PTSD and Medical Marijuana: A Better Path?
In late 2017, NBC reported a new FDA-approved clinical trial that sought to understand how medical marijuana helped returning veterans who were suffering from Post-Traumatic Stress Disorder, also known as PTSD. The Department of Veterans Affairs reports around 20 veterans commit suicide every day and the vast majority of those veterans suffer from PTSD. It’s not just veterans who are suffering, everyday people also have PTSD. If you’re a veteran or any other individual that is currently suffering from PTSD and the symptoms related to the disorder, keep reading as we explore the role of medical marijuana and how it may be a positive treatment option for you.
A Better Alternative
The one most prevalent common denominator in the NBC story was that all veterans noted medical marijuana is not only a better alternative to prescription opioids, but there are fewer, if any, fears of addiction. One veteran noted that he was on the verge of ending it all before he was provided an opportunity to try medical marijuana for his symptoms. He had been described 14 different drugs to help overcome the PTSD he experienced while at war. He said that in one day, he stopped all the pills “cold turkey.” He reached for the cannabis prescribed by his doctor, ready to either “find relief or suicide.” He is not alone, either. Many of those suffering from PTSD, military or otherwise, can relate to that sense of helplessness.
Federal Laws, Unique Challenges
There is a unique challenge for veterans, though, when it comes to medical cannabis: it is illegal under federal law, and the nation’s VA hospitals are under federal authority. This means not only can the Veterans’ Affairs facilities and hospitals not prescribe medical marijuana, but only recently, have they been allowed to discuss it with their patients as a possible treatment for PTSD. In 23 of the 29 states where medical marijuana is legal, PTSD is a qualifying condition. As an example, Arizona is home to more than half a million veterans and it is one of the states that makes it illegal to consume marijuana, medical or otherwise. The VA conducted its own studies and noted there was not enough evidence to make a determination, despite the testimony similar to what we included above.
Changes on the Horizon?
This doesn’t mean there aren’t options for veterans. There is overwhelming evidence that shows the many benefits for those suffering from PTSD, including symptoms that present as chronic physical pain, either with or without insomnia and anxiety. In a new guidance issued in the Spring of 2018, the Department of Veteran’s Affairs acknowledges that it cannot “recommend it or assist Veterans to obtain it.” It then notes that veteran participation in state marijuana programs will not affect a vet’s eligibility for VA care and services. Further, in 2018, VA providers were encouraged to discuss medical marijuana with veterans for the first time. The VA cites it as part of its overall “comprehensive care planning.”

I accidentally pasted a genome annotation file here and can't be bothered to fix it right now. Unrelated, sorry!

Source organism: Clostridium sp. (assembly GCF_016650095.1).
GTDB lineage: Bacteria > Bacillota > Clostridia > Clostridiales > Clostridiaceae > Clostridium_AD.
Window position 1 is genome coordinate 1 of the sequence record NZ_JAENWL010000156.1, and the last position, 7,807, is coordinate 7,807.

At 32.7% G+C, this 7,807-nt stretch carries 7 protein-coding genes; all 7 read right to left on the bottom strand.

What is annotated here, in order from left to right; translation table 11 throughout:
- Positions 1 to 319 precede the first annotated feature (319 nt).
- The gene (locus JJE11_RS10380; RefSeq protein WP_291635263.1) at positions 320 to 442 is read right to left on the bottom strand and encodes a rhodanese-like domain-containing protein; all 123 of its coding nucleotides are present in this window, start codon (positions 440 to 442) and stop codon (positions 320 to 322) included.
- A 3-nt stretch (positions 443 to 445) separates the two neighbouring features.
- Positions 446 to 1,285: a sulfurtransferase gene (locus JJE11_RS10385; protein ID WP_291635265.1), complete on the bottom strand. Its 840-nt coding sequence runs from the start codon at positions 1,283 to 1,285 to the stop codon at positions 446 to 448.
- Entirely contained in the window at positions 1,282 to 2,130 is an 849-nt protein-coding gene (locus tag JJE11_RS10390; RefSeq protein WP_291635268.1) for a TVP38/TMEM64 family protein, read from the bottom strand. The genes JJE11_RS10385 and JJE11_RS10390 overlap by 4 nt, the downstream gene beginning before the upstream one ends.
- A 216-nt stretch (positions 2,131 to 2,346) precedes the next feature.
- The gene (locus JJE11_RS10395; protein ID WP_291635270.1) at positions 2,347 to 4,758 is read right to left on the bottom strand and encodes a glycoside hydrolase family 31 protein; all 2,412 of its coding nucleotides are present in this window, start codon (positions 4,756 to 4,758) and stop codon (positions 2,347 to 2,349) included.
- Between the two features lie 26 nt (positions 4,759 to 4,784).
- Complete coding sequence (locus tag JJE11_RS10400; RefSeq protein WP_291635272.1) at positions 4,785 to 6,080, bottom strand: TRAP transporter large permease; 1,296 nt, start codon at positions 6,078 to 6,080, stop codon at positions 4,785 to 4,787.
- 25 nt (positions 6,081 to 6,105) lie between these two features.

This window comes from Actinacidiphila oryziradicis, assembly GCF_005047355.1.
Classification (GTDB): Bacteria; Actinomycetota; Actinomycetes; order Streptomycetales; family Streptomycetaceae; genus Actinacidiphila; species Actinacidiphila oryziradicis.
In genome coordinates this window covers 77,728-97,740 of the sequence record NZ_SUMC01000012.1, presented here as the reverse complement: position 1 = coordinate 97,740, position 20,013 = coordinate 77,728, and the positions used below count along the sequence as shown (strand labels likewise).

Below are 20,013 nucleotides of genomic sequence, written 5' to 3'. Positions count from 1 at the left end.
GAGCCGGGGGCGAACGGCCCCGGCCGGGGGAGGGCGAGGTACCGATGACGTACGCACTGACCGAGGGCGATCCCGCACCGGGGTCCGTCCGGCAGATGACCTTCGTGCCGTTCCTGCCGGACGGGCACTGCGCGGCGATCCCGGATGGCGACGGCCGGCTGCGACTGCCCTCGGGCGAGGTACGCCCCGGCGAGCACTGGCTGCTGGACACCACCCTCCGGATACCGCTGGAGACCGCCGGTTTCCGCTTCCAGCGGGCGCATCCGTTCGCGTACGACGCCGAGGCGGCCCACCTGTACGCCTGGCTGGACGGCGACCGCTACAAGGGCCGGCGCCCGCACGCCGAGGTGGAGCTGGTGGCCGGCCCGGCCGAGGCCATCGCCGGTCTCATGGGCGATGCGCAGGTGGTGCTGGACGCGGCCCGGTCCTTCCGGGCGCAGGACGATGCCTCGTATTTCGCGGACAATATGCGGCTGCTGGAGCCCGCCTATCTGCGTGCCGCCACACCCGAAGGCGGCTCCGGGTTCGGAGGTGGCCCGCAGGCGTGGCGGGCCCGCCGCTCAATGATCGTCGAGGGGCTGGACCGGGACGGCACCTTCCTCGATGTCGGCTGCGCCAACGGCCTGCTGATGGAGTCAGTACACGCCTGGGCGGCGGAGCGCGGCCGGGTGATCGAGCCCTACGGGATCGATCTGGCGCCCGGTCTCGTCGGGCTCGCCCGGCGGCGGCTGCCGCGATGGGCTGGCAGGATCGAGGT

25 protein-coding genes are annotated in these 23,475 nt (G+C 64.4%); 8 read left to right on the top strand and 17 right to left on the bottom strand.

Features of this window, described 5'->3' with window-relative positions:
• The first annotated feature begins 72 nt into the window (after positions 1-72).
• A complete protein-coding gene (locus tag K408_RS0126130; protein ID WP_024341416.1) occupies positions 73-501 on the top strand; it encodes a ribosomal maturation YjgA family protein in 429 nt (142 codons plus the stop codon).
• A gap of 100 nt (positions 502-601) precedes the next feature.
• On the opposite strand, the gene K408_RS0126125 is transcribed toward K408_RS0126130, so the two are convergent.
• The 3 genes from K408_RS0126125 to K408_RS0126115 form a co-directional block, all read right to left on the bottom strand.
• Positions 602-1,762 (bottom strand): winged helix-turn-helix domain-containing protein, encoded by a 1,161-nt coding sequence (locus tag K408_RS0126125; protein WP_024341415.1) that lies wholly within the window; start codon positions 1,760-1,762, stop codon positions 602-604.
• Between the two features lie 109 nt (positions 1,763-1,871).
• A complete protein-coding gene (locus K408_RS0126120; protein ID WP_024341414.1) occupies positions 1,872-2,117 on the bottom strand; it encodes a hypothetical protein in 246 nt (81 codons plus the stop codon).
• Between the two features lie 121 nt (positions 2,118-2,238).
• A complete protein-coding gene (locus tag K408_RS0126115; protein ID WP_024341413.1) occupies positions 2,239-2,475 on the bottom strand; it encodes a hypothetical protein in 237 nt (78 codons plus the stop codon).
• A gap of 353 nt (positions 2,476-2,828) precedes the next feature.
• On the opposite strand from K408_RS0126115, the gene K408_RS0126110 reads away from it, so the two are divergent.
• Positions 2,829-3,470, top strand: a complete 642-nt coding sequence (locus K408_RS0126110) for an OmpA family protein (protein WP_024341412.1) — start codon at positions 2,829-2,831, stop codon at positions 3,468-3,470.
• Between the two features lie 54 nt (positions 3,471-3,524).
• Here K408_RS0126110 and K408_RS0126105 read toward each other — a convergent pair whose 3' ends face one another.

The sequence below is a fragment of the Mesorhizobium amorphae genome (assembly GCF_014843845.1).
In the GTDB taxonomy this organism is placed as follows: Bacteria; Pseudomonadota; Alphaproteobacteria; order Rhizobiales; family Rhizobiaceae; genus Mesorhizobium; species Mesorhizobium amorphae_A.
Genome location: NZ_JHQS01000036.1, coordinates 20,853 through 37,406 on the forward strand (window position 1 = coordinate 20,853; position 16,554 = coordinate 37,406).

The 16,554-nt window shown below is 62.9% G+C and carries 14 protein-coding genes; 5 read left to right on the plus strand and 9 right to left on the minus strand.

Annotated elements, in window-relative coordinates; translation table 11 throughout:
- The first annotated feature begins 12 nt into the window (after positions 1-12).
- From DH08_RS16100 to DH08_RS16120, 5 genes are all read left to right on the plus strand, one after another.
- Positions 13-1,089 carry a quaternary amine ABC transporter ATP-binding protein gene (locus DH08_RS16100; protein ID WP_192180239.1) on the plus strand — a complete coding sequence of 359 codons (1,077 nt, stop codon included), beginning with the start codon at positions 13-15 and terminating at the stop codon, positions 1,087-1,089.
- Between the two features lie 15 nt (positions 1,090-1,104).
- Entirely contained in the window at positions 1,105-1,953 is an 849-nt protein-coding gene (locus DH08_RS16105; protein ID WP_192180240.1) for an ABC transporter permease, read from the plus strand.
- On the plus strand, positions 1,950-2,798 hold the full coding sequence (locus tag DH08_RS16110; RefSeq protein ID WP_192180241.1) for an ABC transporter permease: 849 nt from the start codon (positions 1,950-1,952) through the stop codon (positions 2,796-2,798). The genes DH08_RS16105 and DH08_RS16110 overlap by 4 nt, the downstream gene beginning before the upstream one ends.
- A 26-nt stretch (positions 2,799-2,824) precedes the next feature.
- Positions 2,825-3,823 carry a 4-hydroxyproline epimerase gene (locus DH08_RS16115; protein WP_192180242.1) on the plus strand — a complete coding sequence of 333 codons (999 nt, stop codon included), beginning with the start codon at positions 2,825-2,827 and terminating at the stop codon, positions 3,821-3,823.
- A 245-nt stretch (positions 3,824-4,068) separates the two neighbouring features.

The new text on the VA website includes reassurances that veterans will not be denied benefits if they participate in a state medical marijuana program. Vets are also encouraged to openly discuss this with their providers. While the information and any disclosures will be recorded in their files, again, the VA assures veterans it will not be used against them, noting, “As with all clinical information, this is part of the confidential medical record and protected under patient privacy and confidentiality laws and regulations.”
On the other hand, Veterans Administration clinicians are still prohibited to encourage medical marijuana nor are they allowed to assist with completing any paperwork. Prescriptions for medical marijuana will not be filled at VA pharmacies, and there will be no reimbursements for these prescriptions.
While it’s true that the majority of those suffering from PTSD are military veterans, there are those who have survived difficult times and suffered the long-term consequences as a result of the trauma. We encourage you to contact our offices and together discuss the options that might be available to you. The studies that reveal the benefits of medical marijuana for those dealing with PTSD are many. Many who suffer from PTSD commonly experience many effects, including:
- Loss of Appetite
- Withdrawal from family and work
To speak with a doctor and learn more about how medical marijuana may help with your PTSD, contact Serenity Medical Online today.